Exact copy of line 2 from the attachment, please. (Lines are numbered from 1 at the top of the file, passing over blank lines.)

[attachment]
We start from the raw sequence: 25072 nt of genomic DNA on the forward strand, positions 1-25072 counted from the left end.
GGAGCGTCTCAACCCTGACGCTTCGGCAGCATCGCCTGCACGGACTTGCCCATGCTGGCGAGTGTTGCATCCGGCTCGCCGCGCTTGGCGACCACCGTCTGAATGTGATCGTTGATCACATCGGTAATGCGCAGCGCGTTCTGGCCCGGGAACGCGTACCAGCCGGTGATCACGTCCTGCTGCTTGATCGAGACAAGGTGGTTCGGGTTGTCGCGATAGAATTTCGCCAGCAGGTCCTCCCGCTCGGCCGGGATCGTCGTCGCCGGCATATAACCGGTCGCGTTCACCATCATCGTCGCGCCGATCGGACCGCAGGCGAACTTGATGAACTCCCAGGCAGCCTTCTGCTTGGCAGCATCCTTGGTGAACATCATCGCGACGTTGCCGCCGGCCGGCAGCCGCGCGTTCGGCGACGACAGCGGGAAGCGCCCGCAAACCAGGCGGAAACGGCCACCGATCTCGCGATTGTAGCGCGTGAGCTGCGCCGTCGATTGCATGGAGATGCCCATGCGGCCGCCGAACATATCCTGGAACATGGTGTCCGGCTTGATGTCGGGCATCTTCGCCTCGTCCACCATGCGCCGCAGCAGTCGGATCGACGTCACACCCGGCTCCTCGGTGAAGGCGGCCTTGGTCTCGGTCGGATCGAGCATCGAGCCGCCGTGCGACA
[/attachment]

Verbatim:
GGAGCGTCTCAACCCTGACGCTTCGGCAGCATCGCCTGCACGGACTTGCCCATGCTGGCGAGTGTTGCATCCGGCTCGCCGCGCTTGGCGACCACCGTCTGAATGTGATCGTTGATCACATCGGTAATGCGCAGCGCGTTCTGGCCCGGGAACGCGTACCAGCCGGTGATCACGTCCTGCTGCTTGATCGAGACAAGGTGGTTCGGGTTGTCGCGATAGAATTTCGCCAGCAGGTCCTCCCGCTCGGCCGGGATCGTCGTCGCCGGCATATAACCGGTCGCGTTCACCATCATCGTCGCGCCGATCGGACCGCAGGCGAACTTGATGAACTCCCAGGCAGCCTTCTGCTTGGCAGCATCCTTGGTGAACATCATCGCGACGTTGCCGCCGGCCGGCAGCCGCGCGTTCGGCGACGACAGCGGGAAGCGCCCGCAAACCAGGCGGAAACGGCCACCGATCTCGCGATTGTAGCGCGTGAGCTGCGCCGTCGATTGCATGGAGATGCCCATGCGGCCGCCGAACATATCCTGGAACATGGTGTCCGGCTTGATGTCGGGCATCTTCGCCTCGTCCACCATGCGCCGCAGCAGTCGGATCGACGTCACACCCGGCTCCTCGGTGAAGGCGGCCTTGGTCTCGGTCGGATCGAGCATCGAGCCGCCGTGCGACA